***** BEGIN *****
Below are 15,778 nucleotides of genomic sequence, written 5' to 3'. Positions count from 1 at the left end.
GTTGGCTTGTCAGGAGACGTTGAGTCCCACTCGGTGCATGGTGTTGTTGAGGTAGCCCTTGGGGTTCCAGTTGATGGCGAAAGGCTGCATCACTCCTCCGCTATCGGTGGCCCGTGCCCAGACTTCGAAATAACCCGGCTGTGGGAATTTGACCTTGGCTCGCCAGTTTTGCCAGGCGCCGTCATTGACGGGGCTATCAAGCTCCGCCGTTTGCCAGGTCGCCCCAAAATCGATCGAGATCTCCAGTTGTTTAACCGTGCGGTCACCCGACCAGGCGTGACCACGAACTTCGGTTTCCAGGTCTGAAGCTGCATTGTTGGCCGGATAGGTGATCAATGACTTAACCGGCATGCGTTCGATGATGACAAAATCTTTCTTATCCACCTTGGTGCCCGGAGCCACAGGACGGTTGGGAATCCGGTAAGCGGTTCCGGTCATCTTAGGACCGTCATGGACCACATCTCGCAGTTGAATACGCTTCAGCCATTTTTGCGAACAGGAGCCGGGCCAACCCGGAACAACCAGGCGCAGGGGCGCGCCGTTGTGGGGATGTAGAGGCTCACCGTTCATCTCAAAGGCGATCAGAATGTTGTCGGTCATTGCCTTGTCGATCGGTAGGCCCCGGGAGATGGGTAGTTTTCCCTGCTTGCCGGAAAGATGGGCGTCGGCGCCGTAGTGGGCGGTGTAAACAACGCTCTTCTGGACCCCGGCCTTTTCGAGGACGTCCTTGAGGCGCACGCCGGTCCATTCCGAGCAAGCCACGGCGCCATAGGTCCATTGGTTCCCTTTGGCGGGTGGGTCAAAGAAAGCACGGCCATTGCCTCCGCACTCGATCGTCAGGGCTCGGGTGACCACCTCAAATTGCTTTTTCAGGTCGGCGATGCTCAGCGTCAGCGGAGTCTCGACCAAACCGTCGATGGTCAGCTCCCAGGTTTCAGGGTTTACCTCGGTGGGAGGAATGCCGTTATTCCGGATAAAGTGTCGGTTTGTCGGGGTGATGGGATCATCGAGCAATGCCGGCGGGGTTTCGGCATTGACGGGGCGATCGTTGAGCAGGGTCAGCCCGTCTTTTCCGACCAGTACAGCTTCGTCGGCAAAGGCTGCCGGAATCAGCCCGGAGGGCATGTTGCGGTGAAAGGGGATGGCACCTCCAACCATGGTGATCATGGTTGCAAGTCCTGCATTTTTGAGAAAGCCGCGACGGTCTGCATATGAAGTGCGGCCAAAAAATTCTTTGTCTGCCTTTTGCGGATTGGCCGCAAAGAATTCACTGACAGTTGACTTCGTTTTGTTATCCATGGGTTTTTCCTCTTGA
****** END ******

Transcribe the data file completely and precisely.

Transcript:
Below are 15,778 nucleotides of genomic sequence, written 5' to 3'. Positions count from 1 at the left end.
GTTGGCTTGTCAGGAGACGTTGAGTCCCACTCGGTGCATGGTGTTGTTGAGGTAGCCCTTGGGGTTCCAGTTGATGGCGAAAGGCTGCATCACTCCTCCGCTATCGGTGGCCCGTGCCCAGACTTCGAAATAACCCGGCTGTGGGAATTTGACCTTGGCTCGCCAGTTTTGCCAGGCGCCGTCATTGACGGGGCTATCAAGCTCCGCCGTTTGCCAGGTCGCCCCAAAATCGATCGAGATCTCCAGTTGTTTAACCGTGCGGTCACCCGACCAGGCGTGACCACGAACTTCGGTTTCCAGGTCTGAAGCTGCATTGTTGGCCGGATAGGTGATCAATGACTTAACCGGCATGCGTTCGATGATGACAAAATCTTTCTTATCCACCTTGGTGCCCGGAGCCACAGGACGGTTGGGAATCCGGTAAGCGGTTCCGGTCATCTTAGGACCGTCATGGACCACATCTCGCAGTTGAATACGCTTCAGCCATTTTTGCGAACAGGAGCCGGGCCAACCCGGAACAACCAGGCGCAGGGGCGCGCCGTTGTGGGGATGTAGAGGCTCACCGTTCATCTCAAAGGCGATCAGAATGTTGTCGGTCATTGCCTTGTCGATCGGTAGGCCCCGGGAGATGGGTAGTTTTCCCTGCTTGCCGGAAAGATGGGCGTCGGCGCCGTAGTGGGCGGTGTAAACAACGCTCTTCTGGACCCCGGCCTTTTCGAGGACGTCCTTGAGGCGCACGCCGGTCCATTCCGAGCAAGCCACGGCGCCATAGGTCCATTGGTTCCCTTTGGCGGGTGGGTCAAAGAAAGCACGGCCATTGCCTCCGCACTCGATCGTCAGGGCTCGGGTGACCACCTCAAATTGCTTTTTCAGGTCGGCGATGCTCAGCGTCAGCGGAGTCTCGACCAAACCGTCGATGGTCAGCTCCCAGGTTTCAGGGTTTACCTCGGTGGGAGGAATGCCGTTATTCCGGATAAAGTGTCGGTTTGTCGGGGTGATGGGATCATCGAGCAATGCCGGCGGGGTTTCGGCATTGACGGGGCGATCGTTGAGCAGGGTCAGCCCGTCTTTTCCGACCAGTACAGCTTCGTCGGCAAAGGCTGCCGGAATCAGCCCGGAGGGCATGTTGCGGTGAAAGGGGATGGCACCTCCAACCATGGTGATCATGGTTGCAAGTCCTGCATTTTTGAGAAAGCCGCGACGGTCTGCATATGAAGTGCGGCCAAAAAATTCTTTGTCTGCCTTTTGCGGATTGGCCGCAAAGAATTCACTGACAGTTGACTTCGTTTTGTTATCCATGGGTTTTTCCTCTTGA